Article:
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Walk or run toward better health. Here’s how to take the first steps

Spring’s warm weather is the perfect time to head outdoors and walk or run for exercise. Couch potatoes can start with a 10-minute lunch-break walk, while those who have hit the gym all winter can move directly into running. Either way, the result of regular walking or running is improved fitness and health.

Running and walking are aerobic activities, meaning they increase blood flow and breathing rates. To what extent that happens depends on how much effort is expended. A slow walk on a level surface requires less of the heart, lungs and muscles than a fast uphill run.

There are multiple health benefits of running or walking:

  • Improved cardiovascular health. Aerobic exercise strengthens the heart and lungs and helps them to work more efficiently while boosting “good” cholesterol and lowering “bad” cholesterol levels.

  • Weight loss. The body uses more energy during each step than it does while at rest, helping to maintain or lose weight.

  • Building bone mass. While running or walking, an individual’s hips, legs and feet support the body’s weight, slowing the bone mineral loss that can come with age and lessening the risk of osteoporosis.

  • Reducing health risks. From diabetes to breast cancer to the common cold, the risk of many medical conditions drops when following a regular exercise program, including that of running or walking.

  • Relieving stress. Exercise stimulates the brain and releases chemicals like serotonin that boost a person’s mood. Plus, being in better physical shape leads to a better overall outlook.

Start with shoes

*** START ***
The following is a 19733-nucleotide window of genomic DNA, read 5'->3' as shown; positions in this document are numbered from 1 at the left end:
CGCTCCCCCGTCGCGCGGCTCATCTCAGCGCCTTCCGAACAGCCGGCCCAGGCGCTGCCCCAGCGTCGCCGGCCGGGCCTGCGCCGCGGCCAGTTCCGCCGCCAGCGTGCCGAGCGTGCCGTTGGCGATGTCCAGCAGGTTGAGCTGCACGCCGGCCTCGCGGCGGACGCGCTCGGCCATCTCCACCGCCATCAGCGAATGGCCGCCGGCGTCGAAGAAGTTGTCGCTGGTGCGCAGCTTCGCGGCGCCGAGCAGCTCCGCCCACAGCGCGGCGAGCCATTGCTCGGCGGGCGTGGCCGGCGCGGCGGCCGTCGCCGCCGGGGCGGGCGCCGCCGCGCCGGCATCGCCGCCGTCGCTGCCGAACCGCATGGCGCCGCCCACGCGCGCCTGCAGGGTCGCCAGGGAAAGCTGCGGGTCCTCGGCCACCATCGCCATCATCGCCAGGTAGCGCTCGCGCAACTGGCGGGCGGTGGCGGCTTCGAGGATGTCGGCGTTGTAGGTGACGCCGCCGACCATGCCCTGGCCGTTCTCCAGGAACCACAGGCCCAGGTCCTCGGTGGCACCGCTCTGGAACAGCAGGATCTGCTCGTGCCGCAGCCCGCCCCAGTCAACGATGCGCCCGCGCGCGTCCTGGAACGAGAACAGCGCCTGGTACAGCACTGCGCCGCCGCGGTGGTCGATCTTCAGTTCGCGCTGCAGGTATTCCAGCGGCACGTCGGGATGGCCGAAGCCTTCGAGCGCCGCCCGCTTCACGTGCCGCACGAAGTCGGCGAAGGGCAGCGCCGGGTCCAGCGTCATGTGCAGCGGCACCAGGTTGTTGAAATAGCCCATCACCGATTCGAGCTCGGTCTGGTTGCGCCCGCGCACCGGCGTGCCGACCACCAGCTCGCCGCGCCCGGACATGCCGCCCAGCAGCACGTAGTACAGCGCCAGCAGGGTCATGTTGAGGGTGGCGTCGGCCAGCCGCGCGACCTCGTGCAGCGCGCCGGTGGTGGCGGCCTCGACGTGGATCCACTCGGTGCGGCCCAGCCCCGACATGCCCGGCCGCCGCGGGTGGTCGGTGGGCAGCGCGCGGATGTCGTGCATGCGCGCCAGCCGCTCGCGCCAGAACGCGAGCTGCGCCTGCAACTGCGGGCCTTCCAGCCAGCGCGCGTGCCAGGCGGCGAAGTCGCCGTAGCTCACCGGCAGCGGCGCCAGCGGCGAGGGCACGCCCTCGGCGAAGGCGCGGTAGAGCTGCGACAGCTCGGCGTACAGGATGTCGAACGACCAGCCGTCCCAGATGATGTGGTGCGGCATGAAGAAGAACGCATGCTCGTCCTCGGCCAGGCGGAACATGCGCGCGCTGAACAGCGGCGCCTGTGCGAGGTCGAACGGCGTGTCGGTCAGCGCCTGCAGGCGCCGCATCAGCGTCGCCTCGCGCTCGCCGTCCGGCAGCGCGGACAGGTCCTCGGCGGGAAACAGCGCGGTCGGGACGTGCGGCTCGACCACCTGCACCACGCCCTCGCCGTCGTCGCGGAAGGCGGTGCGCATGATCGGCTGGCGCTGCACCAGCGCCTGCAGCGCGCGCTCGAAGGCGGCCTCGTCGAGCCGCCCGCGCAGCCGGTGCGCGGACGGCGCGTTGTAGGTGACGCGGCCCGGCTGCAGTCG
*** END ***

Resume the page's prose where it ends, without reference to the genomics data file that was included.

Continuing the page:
Running and walking require little equipment— basically, a good pair of athletic shoes and a moisture-wicking pair of socks. Beginners should shop in person at a shoe store with knowledgeable clerks who watch their customers run or walk in different models of shoes. This insight will help determine which pair to buy. The right pair of shoes is vital in preventing pain or injury, and different types of feet require different types of shoe support.

Avoid cotton socks, which absorb moisture and can lead to blisters. The thickness of socks worn while running or walking is a matter of personal preference. Some runners like thicker socks for more cushioning, while others prefer thin socks that allow more air flow.

Beyond shoes and socks, plenty of optional gear is available for those who want to make more of a financial commitment. Wristwatch-like fitness trackers offer various features such as counting steps taken, monitoring heart rate and tracking workouts. A GPS device or smart-phone app is a fun way to accurately track distance traveled and plan routes of specific distances.

Runners and walkers going longer distances need some way to drink water along the way, whether from a handheld bottle, a hydration vest or a bottle stored in a lumbar belt. The belt can also be used to carry a snack or sport gel for long runs, as well as a phone for listening to music.

Attire can be as simple as an old pair of shorts and T-shirt dug out of the bottom of a drawer or as fancy as sport-specific clothing made out of moisture-wicking, anti-odor synthetic fabrics.

Increase gradually

When beginning a running or walking program, check with a medical professional first to discuss any health concerns. Start with a slower speed and shorter distances, and gradually go faster and longer as muscles, heart and lungs improve their capacity over the course of weeks and months of regular exercise.

Runners and walkers of any experience level always should warm-up with a slow-paced walk or run of five to 10 minutes before aiming for target pace, and then cool down by moving at an easy pace at the end of each workout. Stretch after warming up or working out; never stretch cold muscles. Wear sunscreen and sunglasses, and dress in layers so an outer jacket or shirt can be removed and tied around the waist as needed.

Each week, aim for at least 150 minutes of walking at a moderate pace or 75 minutes of running. The result will be better overall health for years to come.

Barbara H. Cole, DNP, CRNP, is a nurse practitioner with Penn State Health Medical Group in State College.